Sunday, May 24, 2009


Hawaii ACLU: “School are not prisons, and students shouldn’t be treated like inmates.”

by Larry Geller

(thanks to Viviane Lerner for a pointer to the ACLU web page and for the title)

The drug-sniffing dog is cute. It wins over school principals and teachers. Wouldn’t it be great to have this friendly little puppy keep our school safe from drugs?

Since there is no way to prove it works (kids aren’t dumb, if there were drugs in lockers in the first place, which has not been shown to be a problem, they would take them out and not get caught) (unless another kid plants some, of course). But these proposed rules have more problems than just the dog issue.

The Board of Education will vote on new rules at their meeting on Tuesday. Unless there is great public outcry, they’ll pass them. The cute dog (and the firm that employs it) will win, and students will lose.

The Hawaii chapter of the ACLU recommends sending in testimony to the Board and going down there in person on Tuesday. If you can, I hope you’ll do that. The ACLU web page is here.

Their suggested testimony actually explains the problem quite well. I hope they won’t mind if I reproduce it here. It’s better if you use your own words, of course, but this is good guidance and a great explanation of the concerns.


To:  Hawaii  State Board of Education
Via E-mail:
Date/Time: Tuesday, May 26, 2009, 3:00 p.m. Queen Liliuokalani  Building, Room 404
Re: Proposed Changes to Chapter 19

Dear Chair Toguchi and Members of the Hawaii State Board of Education:

I strongly oppose the proposed changes to Chapter 19 because they erode student privacy without making our schools any safer.

First, the list of “contraband” is overly broad.  The new rules would allow school officials to search every pocket of a student’s backpack, pants, or purse just because the student might have a cell phone.  Students with braces could be sent to detention because rubber bands are “contraband.”  Any student suspected of having chewing gum could be suspended.  School are not prisons, and students shouldn’t be treated like inmates.

Second, some of the proposed definitions are so vague that they will inevitably lead to claims of discrimination.  For example, the rules prohibit “inappropriate physical contact” – including consensual physical contact – between students.  But the rules don’t explain what conduct is “appropriate” or what is “inappropriate” and will vary from person to person.  School officials might believe that it’s “appropriate” for boys and girls to hold hands but “inappropriate” for two girls to do so.  Similarly, the rules prohibit “using words in an inappropriate way” and “low-intensity failure to respond to adult requests” – completely meaningless phrases that could have parents screaming at teachers if they enforce – or they fail to enforce – the rules.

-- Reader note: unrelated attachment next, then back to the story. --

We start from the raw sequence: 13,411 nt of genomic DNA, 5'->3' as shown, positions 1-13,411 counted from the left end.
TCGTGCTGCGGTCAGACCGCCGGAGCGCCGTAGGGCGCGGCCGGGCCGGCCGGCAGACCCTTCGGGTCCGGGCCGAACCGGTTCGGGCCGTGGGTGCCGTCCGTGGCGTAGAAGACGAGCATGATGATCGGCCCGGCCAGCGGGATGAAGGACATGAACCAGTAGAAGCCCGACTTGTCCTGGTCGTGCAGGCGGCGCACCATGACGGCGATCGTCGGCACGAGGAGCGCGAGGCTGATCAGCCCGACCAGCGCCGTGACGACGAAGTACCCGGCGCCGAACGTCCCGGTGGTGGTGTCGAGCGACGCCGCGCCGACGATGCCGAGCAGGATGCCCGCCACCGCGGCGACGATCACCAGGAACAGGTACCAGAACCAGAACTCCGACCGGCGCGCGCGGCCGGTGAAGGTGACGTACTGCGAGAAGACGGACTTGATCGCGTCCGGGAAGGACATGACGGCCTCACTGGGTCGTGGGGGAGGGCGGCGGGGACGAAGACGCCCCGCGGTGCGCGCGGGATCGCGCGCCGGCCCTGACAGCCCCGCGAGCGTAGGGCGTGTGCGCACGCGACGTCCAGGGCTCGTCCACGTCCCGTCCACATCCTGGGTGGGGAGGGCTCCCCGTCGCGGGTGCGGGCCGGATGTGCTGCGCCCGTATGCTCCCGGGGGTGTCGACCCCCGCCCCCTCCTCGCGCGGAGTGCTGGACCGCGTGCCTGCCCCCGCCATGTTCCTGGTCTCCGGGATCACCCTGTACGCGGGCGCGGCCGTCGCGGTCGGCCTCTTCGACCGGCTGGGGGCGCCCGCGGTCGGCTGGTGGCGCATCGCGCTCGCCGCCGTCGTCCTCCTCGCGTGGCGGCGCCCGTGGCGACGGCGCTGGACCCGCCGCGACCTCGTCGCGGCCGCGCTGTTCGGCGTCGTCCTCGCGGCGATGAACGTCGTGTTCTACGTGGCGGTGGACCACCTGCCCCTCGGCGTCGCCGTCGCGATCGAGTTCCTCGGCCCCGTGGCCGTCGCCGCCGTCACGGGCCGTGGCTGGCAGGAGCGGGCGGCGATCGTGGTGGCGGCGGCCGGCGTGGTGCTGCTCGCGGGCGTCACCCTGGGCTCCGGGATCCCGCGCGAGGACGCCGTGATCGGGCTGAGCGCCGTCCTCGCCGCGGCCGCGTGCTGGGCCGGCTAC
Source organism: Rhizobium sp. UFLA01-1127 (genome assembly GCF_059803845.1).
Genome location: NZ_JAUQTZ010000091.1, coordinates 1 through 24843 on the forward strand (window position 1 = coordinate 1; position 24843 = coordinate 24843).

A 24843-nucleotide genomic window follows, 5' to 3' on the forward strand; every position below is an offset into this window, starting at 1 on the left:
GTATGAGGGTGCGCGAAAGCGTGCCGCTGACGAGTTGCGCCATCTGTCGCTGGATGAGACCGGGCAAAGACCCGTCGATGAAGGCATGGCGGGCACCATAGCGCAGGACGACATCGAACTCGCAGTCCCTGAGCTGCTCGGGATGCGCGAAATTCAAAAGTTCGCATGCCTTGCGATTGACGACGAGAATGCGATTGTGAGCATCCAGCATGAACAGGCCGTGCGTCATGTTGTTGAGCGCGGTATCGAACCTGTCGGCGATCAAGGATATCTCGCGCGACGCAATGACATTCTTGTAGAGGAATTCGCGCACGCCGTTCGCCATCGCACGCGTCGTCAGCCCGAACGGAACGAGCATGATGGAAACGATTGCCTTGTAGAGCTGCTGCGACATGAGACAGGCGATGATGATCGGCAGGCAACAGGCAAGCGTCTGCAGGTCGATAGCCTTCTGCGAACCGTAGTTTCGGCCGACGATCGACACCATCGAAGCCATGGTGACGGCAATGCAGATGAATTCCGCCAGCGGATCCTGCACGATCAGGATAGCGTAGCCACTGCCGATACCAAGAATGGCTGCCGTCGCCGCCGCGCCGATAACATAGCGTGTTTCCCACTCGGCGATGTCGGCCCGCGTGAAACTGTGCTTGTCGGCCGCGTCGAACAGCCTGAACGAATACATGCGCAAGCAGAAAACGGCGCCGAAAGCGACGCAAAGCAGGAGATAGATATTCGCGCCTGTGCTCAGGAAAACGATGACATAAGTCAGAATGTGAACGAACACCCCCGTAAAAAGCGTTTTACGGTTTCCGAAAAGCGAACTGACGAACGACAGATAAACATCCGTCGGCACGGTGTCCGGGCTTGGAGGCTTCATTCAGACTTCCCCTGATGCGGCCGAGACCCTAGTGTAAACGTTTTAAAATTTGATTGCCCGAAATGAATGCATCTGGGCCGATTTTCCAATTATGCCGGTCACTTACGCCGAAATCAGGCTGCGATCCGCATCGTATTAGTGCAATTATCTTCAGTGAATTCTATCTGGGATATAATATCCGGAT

Third, I strongly disagree that school officials should be able to search students’ lockers – and their personal property contained in the lockers – at any time, without cause.  The rule changes for locker searches are unnecessary (as well as unconstitutional):  current rules already allow for searches of students whenever there is reasonable suspicion of wrongdoing.  The rules also allow for the immediate search of any locker if school officials believe there is imminent danger from the locker's contents. Therefore, as currently written, the rules in Chapter 19 already give school officials ample ability to keep our kids safe, while preserving their constitutional rights to privacy and free speech.

Fourth, I think that the use of drug-sniffing dogs is invasive, unnecessary, and a waste of scarce educational resources.  Even the best drug-sniffing dogs are wrong between 12.5% and 60% of the time. Large numbers of completely innocent students may be detained and questioned by school officials and even the police, creating an administrative nightmare without making schools any safer.

Fifth, the rules now authorize suspensions of up to 92 days and drug testing of kindergarteners.  This move towards “zero tolerance” in schools simply makes no sense:  children and teenagers will make mistakes; it’s the Board’s job to make sure that children get the tools they need to become productive, responsible members of society – not to give them criminal records and punish them with suspensions so lengthy that the students may never catch up to their peers.

We are teaching our children the wrong civics lesson.  The U.S. Constitution protects Americans from unsubstantiated searches, but allowing school officials to search through students' personal effects without cause is a glaring affront to this bedrock constitutional right and teaches a miserable civics lesson to our students.  By allowing suspicionless searches, we are mistakenly teaching young people that they must choose between being safe and free. Our constitution was built on the foundational idea that Americans can be safe AND free.

        These changes take our school system in the wrong direction.  Please do not implement these proposed changes.

If you’re concerned, please email your own testimony (the BOE email is given in the ACLU’s sample testimony).

Another reason to object: The ACLU is likely to win lawsuits against the state if schools start strip-searching kids or suspending them according to the new rules. I would bet on the ACLU winning. Which means that our tax money would go to pay needless legal fees.

We can avoid that by working to defeat these new rules before they are put into effect.


Thanks for this important post, Larry. I hope that youth organizations are getting this information.

Post a Comment

Requiring those Captcha codes at least temporarily, in the hopes that it quells the flood of comment spam I've been receiving.

<< Home


page is powered by Blogger. Isn't yours?

Newer›  ‹Older